Some of these issues are important to the way the church conducts its day-to-day business: how shall we understand the Eucharist? Should infants be baptized? What is the proper structure of authority in the church? Although these issues are important, the scriptural teaching on them isn’t very clear—which is why Christians of wisdom and good will disagree about them. There are other issues—for example, whether a conversion experience is necessary for salvation, how important glossolalia is to a proper Christian life, the extent to which Christians should live in the world and accommodate to contemporary culture (how to be in but not of the world), what the structure of a worship service should be—on which the scriptural teaching is even less plain. And there are still others—whether it is infralapsarianism or supralapsarianism or neither that is the truth, whether Christ died for everyone or only for the elect, just what and when the millennium will be—on which scriptural teaching is less plain yet.

And here we must pause to note a serious blemish on the face of Christendom. Christians have been at each other’s throats and fought enormously destructive battles over all of these matters. In some cases, of course, the battles were literal battles; and the sight of Christians (with their teachings about peace and love and turning the other cheek) at each other’s throats must surely have been an important cause of modern and Enlightenment apostasy.456456   And perhaps also of contemporary apostasy. In explaining why “contemporary theologians” are not interested in the topics contemporary philosophers of religion discuss, the theologian Gordon Kaufman proposes that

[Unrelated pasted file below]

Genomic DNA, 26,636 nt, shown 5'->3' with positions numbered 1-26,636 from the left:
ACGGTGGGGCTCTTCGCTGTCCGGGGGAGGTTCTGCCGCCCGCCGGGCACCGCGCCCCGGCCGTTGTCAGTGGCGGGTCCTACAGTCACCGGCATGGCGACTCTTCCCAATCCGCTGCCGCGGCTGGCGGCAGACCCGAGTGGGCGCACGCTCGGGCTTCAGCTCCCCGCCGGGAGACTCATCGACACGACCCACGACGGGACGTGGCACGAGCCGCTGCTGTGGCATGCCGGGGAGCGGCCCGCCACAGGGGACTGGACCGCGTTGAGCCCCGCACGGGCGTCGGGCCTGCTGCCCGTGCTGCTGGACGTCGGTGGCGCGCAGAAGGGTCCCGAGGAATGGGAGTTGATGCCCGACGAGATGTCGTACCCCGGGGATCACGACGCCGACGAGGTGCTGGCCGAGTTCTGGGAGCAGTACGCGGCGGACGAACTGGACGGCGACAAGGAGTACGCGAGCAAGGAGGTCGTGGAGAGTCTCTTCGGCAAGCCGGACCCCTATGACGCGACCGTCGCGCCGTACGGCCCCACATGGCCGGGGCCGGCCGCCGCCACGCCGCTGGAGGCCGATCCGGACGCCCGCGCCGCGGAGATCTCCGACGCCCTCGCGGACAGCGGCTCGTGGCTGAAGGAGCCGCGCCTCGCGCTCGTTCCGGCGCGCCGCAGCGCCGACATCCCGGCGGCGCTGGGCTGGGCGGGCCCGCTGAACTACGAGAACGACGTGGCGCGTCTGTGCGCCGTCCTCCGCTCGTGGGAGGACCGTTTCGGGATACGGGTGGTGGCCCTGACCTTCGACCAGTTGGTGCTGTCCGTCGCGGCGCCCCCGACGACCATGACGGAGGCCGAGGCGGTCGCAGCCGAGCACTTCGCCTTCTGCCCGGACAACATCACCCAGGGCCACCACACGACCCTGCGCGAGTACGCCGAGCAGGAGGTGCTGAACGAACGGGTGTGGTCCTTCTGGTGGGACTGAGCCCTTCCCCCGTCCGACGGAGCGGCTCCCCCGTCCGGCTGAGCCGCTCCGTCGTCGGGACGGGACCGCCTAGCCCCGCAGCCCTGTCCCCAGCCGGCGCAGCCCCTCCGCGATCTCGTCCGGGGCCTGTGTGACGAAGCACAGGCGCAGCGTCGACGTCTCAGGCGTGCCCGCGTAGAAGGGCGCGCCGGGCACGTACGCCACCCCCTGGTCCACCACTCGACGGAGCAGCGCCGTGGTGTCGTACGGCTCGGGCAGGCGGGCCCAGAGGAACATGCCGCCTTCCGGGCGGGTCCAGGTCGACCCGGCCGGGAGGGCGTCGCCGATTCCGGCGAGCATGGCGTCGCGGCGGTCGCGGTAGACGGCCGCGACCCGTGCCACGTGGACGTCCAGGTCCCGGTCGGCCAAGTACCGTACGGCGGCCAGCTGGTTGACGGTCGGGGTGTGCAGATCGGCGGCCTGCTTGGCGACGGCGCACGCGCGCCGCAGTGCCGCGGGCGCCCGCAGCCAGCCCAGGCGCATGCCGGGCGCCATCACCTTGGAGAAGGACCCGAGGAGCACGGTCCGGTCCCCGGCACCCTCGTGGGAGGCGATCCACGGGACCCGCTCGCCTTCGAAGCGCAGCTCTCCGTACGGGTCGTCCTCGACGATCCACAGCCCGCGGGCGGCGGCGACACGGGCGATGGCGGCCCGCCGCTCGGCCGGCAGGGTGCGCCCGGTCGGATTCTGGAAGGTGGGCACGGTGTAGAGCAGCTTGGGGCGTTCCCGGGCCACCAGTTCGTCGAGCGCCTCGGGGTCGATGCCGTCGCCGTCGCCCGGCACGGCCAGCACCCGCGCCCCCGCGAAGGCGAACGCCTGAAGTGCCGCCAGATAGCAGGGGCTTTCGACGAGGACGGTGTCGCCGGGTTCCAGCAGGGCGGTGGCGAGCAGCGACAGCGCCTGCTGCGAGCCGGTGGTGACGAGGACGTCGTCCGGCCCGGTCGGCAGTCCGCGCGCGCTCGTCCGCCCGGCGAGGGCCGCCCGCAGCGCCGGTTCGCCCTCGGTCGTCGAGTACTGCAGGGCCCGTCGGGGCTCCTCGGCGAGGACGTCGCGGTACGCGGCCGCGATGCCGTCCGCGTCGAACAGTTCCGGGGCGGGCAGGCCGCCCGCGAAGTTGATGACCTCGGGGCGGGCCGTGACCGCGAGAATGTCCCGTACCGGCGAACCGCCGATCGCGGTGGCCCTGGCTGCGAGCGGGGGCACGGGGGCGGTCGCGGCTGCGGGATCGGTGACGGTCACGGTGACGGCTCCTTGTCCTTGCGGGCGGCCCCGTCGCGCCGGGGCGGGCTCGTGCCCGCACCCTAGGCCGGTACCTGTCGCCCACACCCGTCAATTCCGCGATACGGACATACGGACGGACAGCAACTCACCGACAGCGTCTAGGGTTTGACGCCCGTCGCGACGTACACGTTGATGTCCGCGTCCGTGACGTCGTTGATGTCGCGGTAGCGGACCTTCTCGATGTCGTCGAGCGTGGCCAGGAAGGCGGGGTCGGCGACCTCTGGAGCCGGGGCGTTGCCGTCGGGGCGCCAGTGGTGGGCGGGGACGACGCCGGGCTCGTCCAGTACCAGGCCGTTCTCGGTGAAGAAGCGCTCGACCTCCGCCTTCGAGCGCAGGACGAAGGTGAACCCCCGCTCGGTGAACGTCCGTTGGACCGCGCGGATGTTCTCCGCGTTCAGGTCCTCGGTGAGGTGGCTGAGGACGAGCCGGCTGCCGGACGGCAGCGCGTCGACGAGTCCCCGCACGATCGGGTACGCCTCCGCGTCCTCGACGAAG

it now seems that the Christian faith, Christian ways of understanding the world and the human place within the world, a powerful Christian sense of divine authorization and thus superiority over other religions, Christian imperialism, Christian racism and sexism, and other characteristics of the Christian religion and of “Christian civilization,” bear some significant responsibility for most of the evils I have just mentioned . . . two horrible world wars, the Nazi holocaust and other instances of genocide, the ecological crisis, the use of atomic bombs in World War II and the ever-present possibility of nuclear obliteration of the human race. . . . Christian theologians today have thus been driven, in a way unprecedented historically, to ask some hard questions about Christian faith, practices and institutions, questions that force close examination of the very symbols and ideas that have traditionally informed this faith. (“Evidentialism: A Theologian’s Response,” Faith and Philosophy [January 1989], pp. 41–42)

   Kaufman’s essential position here, I think, is that contemporary philosophy of religion still (or again) takes seriously traditional Christianity, with its belief in God, incarnation, atonement, and so on, while contemporary theologians, paying attention to the factors he mentions, have “gone beyond” all that. See above, chapter 2. (Of course, as Kaufman acknowledges, he speaks for only some contemporary theologians.)
Nowadays, perhaps, 383we don’t engage in literal battles;457457   But I won’t easily forget the sight (in Belfast) of a Protestant preacher shaking his jowls and roaring about “the God-cursed blasphemy of the idolatrous whore of Rome!” and looking for all the world as if there is nothing he would like better than to sink his sword into the breast of some hapless Roman Catholic. nevertheless, serious Christians still spend an enormous amount of time and energy in disputes over these matters. Isn’t it obvious, however, that the path of wisdom for Christians is to proportion willingness to fight, here, both to the degree to which it is clear that the item in question is, indeed, proposed for our belief by God and also to its importance for the Christian life? Christians will have much to answer for, along these lines, and it is not going to be pleasant.